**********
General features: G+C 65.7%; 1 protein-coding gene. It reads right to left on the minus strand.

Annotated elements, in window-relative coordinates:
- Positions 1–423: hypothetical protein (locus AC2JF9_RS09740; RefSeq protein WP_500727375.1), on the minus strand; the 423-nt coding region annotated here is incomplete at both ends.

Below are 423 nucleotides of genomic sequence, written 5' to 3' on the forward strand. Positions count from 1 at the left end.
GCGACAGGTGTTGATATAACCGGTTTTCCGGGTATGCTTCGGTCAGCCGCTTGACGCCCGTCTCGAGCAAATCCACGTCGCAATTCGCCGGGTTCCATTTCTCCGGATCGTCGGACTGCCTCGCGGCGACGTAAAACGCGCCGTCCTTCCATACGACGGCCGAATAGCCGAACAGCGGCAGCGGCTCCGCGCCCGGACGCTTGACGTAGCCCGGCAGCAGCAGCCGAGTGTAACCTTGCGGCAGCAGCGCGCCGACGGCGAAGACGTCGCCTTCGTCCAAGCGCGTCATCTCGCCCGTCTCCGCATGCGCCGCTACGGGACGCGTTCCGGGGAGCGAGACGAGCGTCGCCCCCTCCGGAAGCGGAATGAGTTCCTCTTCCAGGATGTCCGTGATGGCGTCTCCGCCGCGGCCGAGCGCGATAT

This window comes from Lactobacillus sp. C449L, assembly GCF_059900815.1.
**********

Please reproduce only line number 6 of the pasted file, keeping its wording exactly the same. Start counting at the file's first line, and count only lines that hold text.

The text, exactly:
This window comes from Lactobacillus sp. C449L, assembly GCF_059900815.1.